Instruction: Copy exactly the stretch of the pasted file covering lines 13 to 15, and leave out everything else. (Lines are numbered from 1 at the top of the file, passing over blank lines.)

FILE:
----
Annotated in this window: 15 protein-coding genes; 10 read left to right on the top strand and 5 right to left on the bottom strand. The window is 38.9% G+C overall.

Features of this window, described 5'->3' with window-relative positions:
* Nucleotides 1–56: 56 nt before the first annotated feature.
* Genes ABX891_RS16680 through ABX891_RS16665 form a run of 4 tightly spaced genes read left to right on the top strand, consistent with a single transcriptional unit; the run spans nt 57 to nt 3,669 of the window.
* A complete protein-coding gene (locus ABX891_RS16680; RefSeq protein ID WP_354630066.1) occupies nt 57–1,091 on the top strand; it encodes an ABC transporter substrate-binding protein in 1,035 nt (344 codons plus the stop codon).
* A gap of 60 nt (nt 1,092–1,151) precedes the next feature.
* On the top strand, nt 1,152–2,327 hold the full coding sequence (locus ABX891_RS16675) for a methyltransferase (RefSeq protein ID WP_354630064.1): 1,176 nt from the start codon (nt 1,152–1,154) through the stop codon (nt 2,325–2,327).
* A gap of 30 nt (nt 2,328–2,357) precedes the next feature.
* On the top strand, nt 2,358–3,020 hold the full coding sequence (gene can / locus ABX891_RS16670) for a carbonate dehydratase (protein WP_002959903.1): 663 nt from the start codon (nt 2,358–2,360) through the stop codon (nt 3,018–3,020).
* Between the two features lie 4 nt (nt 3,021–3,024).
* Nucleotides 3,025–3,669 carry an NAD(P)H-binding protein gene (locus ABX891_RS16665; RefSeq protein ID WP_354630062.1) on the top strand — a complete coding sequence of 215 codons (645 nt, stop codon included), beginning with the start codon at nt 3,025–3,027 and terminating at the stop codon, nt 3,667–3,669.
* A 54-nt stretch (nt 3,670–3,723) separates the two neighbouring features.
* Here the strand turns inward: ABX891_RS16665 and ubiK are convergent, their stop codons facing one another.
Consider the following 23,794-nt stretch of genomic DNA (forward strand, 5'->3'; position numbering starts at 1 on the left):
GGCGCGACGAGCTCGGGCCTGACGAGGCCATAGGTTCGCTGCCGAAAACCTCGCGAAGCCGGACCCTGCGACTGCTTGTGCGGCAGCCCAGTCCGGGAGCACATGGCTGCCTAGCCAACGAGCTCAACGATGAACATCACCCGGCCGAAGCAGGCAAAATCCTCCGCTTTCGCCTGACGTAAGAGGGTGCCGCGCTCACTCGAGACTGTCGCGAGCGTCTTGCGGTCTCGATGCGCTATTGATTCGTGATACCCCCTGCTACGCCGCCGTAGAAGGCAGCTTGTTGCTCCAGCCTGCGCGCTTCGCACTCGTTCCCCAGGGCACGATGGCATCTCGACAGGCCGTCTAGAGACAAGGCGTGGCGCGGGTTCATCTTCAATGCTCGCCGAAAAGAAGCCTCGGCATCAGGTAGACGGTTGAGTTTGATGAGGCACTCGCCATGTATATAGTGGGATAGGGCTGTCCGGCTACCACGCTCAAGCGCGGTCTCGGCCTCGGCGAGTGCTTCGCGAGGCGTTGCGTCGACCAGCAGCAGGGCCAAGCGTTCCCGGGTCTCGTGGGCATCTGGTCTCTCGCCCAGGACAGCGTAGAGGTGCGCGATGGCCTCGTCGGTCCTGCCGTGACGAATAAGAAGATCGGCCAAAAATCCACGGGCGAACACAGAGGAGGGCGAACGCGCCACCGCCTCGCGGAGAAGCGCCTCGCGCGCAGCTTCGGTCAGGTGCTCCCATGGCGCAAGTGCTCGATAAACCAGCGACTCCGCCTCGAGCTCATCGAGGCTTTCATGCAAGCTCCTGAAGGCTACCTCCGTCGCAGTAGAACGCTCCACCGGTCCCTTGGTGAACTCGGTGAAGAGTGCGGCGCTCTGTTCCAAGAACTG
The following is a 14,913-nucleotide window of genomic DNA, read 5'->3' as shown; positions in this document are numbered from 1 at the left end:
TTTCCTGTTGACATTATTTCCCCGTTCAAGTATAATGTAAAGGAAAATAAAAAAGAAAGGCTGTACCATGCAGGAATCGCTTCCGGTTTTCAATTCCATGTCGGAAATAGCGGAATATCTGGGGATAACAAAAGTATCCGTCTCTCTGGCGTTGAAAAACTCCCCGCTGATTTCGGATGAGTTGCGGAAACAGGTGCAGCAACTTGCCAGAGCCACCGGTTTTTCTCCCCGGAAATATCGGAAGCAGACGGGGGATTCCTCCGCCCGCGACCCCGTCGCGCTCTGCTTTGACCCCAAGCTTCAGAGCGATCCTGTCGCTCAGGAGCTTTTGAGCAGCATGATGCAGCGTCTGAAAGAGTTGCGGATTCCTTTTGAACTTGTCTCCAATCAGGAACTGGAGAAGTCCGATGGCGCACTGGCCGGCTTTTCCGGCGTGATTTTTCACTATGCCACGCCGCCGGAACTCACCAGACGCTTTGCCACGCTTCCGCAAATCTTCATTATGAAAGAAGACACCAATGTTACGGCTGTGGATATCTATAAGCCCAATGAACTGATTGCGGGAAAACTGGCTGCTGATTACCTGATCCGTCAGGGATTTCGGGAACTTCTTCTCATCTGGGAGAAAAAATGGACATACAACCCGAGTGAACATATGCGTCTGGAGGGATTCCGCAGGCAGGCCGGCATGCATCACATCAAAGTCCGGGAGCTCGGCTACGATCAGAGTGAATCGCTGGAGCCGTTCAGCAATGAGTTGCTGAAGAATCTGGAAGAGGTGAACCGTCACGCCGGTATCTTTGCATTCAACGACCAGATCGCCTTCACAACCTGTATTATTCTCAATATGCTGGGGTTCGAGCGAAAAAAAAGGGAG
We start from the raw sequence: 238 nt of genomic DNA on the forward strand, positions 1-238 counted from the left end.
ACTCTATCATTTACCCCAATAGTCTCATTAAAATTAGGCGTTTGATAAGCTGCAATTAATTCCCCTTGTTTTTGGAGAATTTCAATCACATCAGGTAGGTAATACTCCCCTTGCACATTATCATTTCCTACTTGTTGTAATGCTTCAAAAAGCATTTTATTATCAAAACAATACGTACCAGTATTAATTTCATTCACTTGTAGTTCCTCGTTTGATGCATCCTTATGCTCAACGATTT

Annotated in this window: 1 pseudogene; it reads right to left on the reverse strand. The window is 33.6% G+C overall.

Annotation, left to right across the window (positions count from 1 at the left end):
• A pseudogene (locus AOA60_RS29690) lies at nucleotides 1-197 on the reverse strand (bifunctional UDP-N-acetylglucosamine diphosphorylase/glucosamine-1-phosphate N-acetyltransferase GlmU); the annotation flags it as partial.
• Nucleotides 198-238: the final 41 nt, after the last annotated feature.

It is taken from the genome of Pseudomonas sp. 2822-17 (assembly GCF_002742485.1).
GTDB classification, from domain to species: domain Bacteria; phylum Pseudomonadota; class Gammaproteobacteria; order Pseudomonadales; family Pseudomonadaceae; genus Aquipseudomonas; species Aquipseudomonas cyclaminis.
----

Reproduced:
* Here the strand turns inward: ABX891_RS16665 and ubiK are convergent, their stop codons facing one another.
Consider the following 23,794-nt stretch of genomic DNA (forward strand, 5'->3'; position numbering starts at 1 on the left):
GGCGCGACGAGCTCGGGCCTGACGAGGCCATAGGTTCGCTGCCGAAAACCTCGCGAAGCCGGACCCTGCGACTGCTTGTGCGGCAGCCCAGTCCGGGAGCACATGGCTGCCTAGCCAACGAGCTCAACGATGAACATCACCCGGCCGAAGCAGGCAAAATCCTCCGCTTTCGCCTGACGTAAGAGGGTGCCGCGCTCACTCGAGACTGTCGCGAGCGTCTTGCGGTCTCGATGCGCTATTGATTCGTGATACCCCCTGCTACGCCGCCGTAGAAGGCAGCTTGTTGCTCCAGCCTGCGCGCTTCGCACTCGTTCCCCAGGGCACGATGGCATCTCGACAGGCCGTCTAGAGACAAGGCGTGGCGCGGGTTCATCTTCAATGCTCGCCGAAAAGAAGCCTCGGCATCAGGTAGACGGTTGAGTTTGATGAGGCACTCGCCATGTATATAGTGGGATAGGGCTGTCCGGCTACCACGCTCAAGCGCGGTCTCGGCCTCGGCGAGTGCTTCGCGAGGCGTTGCGTCGACCAGCAGCAGGGCCAAGCGTTCCCGGGTCTCGTGGGCATCTGGTCTCTCGCCCAGGACAGCGTAGAGGTGCGCGATGGCCTCGTCGGTCCTGCCGTGACGAATAAGAAGATCGGCCAAAAATCCACGGGCGAACACAGAGGAGGGCGAACGCGCCACCGCCTCGCGGAGAAGCGCCTCGCGCGCAGCTTCGGTCAGGTGCTCCCATGGCGCAAGTGCTCGATAAACCAGCGACTCCGCCTCGAGCTCATCGAGGCTTTCATGCAAGCTCCTGAAGGCTACCTCCGTCGCAGTAGAACGCTCCACCGGTCCCTTGGTGAACTCGGTGAAGAGTGCGGCGCTCTGTTCCAAGAACTG